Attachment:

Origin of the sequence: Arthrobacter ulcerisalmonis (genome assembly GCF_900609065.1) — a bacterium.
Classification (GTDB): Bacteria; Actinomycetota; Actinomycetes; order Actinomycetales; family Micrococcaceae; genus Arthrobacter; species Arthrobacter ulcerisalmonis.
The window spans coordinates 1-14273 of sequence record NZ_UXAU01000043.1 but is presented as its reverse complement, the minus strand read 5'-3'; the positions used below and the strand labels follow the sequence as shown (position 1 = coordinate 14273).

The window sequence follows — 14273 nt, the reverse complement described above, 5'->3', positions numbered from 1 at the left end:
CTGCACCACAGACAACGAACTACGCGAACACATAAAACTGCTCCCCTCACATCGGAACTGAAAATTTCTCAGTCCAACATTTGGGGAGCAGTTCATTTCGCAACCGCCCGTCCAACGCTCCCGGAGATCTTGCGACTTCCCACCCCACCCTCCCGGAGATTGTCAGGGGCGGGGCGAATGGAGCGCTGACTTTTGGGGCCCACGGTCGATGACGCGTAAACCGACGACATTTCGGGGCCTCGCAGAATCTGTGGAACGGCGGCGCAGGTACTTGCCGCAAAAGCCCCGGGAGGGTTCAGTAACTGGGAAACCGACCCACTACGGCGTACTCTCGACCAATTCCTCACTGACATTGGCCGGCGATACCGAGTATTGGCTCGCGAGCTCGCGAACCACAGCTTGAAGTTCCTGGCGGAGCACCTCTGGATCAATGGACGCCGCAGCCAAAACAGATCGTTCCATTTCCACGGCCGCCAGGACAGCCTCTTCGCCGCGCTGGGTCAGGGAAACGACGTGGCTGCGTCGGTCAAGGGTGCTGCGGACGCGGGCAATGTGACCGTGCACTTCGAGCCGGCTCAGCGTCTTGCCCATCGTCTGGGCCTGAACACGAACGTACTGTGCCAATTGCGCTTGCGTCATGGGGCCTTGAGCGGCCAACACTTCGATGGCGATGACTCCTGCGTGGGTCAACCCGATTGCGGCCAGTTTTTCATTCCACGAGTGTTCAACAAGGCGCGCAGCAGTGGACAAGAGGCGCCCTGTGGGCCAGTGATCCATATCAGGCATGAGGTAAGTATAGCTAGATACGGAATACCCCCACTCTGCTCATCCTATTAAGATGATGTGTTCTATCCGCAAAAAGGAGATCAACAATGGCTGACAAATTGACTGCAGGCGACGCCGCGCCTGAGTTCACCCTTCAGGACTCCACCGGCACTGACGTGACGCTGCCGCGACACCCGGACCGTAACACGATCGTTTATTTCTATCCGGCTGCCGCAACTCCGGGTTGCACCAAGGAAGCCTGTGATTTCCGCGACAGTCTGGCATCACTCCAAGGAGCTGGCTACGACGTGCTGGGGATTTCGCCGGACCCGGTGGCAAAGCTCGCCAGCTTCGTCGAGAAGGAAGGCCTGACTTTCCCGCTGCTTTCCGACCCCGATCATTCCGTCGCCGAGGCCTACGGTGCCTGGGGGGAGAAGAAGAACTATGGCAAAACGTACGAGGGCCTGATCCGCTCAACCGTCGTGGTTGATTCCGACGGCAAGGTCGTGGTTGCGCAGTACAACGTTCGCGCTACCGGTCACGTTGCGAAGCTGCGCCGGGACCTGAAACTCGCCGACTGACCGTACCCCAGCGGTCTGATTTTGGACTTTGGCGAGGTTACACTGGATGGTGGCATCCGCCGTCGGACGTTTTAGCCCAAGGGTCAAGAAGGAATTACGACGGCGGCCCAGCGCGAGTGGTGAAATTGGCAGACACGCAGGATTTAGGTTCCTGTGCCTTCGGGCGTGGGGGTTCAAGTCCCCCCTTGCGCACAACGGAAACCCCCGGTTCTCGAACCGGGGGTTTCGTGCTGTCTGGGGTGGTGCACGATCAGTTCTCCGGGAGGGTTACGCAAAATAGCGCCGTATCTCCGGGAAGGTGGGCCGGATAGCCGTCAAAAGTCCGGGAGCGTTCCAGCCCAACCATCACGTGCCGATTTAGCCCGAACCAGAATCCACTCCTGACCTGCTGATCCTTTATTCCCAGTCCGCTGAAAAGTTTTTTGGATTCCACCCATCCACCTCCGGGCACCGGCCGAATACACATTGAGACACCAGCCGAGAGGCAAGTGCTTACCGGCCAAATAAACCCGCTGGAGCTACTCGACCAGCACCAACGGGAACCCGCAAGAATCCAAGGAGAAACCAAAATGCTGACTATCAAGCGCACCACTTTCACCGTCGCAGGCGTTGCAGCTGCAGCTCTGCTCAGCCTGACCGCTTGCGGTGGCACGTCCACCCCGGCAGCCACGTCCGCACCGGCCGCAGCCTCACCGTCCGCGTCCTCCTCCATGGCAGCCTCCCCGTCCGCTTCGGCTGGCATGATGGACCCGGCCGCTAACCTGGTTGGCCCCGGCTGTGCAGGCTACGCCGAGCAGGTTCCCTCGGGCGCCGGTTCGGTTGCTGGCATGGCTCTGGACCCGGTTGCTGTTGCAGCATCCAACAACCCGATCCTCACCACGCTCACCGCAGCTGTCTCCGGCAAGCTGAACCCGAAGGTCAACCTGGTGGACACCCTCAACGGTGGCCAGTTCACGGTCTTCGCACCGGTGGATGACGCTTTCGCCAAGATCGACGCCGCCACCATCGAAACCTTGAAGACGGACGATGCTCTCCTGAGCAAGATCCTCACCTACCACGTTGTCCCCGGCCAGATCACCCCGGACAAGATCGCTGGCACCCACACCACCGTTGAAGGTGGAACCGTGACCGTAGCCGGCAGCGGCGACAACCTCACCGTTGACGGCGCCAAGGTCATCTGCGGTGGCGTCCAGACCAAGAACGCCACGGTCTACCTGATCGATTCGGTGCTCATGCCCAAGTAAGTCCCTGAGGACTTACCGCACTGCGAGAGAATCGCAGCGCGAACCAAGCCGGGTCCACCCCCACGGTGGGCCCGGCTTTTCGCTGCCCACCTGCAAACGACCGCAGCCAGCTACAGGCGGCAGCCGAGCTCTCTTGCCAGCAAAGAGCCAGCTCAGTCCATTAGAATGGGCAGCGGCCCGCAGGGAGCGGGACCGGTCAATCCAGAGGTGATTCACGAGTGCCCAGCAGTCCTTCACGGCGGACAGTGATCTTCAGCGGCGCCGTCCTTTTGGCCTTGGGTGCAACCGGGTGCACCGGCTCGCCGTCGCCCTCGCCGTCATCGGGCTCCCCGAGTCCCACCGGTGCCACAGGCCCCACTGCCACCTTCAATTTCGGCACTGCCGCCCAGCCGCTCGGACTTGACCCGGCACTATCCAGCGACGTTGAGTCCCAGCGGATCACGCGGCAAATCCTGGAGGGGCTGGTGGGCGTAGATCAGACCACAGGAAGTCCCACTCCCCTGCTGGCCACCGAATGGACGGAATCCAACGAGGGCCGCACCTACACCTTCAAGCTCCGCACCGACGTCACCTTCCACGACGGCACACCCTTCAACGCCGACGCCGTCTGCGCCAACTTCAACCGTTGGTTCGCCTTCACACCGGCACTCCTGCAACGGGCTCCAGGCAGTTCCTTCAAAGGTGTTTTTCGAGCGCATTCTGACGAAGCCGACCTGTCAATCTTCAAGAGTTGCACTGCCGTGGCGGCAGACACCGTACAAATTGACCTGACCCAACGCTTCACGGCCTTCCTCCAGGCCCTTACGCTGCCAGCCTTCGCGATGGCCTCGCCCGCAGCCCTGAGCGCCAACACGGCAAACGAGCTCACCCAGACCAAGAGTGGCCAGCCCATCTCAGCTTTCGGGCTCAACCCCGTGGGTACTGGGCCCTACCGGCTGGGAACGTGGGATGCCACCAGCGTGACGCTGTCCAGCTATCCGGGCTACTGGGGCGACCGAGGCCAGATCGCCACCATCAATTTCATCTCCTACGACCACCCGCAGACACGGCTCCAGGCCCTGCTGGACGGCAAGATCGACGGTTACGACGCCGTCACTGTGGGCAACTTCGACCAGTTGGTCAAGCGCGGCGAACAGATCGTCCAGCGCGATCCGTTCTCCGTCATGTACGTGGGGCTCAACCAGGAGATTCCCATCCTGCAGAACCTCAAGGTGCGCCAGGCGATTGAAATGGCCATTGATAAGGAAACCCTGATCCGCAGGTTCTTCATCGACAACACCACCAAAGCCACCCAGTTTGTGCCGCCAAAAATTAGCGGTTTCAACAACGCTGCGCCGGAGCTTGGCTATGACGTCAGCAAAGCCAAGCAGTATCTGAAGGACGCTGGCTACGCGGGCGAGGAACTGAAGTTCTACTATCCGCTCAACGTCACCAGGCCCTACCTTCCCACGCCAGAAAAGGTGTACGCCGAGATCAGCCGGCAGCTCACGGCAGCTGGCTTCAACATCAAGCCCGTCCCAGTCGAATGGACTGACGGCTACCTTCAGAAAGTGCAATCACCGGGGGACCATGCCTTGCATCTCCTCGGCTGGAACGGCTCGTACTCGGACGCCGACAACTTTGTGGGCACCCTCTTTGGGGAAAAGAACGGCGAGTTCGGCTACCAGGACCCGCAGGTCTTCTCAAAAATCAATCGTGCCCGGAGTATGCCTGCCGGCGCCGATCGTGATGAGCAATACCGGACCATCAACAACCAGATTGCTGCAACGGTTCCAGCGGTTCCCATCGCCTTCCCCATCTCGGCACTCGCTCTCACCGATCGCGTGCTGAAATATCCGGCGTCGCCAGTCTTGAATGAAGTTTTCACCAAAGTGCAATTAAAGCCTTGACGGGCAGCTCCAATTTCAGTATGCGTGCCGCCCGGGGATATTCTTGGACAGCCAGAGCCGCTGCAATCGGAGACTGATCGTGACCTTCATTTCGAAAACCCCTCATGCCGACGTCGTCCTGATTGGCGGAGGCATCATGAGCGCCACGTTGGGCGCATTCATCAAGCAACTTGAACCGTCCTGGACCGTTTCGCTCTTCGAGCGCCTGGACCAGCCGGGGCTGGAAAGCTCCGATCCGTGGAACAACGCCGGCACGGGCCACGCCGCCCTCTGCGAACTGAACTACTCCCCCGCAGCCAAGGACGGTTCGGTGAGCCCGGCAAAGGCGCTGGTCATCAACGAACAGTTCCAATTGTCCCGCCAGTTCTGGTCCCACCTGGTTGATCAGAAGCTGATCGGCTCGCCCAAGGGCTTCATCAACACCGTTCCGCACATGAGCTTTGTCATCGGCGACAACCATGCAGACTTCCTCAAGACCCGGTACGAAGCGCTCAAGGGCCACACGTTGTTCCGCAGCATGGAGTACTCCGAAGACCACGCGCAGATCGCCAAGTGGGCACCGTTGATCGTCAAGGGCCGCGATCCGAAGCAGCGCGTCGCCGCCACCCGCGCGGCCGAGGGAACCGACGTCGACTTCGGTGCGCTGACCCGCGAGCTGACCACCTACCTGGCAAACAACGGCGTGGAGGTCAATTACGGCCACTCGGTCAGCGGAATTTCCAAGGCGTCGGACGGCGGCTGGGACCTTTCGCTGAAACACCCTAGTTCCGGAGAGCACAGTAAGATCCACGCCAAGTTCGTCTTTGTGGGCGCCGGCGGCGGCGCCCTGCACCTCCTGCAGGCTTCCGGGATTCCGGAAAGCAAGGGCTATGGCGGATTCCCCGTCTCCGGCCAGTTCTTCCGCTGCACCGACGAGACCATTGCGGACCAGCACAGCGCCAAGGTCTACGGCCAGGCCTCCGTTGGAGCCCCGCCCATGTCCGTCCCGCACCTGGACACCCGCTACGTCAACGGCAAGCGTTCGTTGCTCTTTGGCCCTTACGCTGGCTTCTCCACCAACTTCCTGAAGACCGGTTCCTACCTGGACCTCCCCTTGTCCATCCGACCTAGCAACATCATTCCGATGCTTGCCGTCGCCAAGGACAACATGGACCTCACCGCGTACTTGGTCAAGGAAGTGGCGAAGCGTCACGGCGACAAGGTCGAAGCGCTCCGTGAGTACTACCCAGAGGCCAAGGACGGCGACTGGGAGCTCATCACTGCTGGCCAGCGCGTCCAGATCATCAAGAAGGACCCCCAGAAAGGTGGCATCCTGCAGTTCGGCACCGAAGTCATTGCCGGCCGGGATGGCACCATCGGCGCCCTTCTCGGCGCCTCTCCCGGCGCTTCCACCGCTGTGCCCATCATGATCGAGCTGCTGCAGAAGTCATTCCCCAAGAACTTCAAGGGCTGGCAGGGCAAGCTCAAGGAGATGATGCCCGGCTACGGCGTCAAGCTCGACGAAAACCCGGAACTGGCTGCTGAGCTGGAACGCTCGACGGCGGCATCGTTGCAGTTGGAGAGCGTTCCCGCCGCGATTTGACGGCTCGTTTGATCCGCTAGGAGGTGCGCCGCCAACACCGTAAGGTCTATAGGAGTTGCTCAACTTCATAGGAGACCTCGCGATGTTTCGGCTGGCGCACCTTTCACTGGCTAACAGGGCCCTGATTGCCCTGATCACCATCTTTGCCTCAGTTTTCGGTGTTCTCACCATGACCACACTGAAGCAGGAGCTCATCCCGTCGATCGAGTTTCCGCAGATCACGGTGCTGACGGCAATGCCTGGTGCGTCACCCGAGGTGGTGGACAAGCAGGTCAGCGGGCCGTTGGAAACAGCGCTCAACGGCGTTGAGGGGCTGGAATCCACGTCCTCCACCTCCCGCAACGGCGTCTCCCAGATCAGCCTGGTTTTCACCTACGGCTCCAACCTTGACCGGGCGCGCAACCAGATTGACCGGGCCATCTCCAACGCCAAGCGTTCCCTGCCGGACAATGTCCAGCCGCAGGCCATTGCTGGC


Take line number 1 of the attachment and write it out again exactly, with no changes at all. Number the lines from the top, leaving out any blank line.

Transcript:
Origin of the sequence: Arthrobacter ulcerisalmonis (genome assembly GCF_900609065.1) — a bacterium.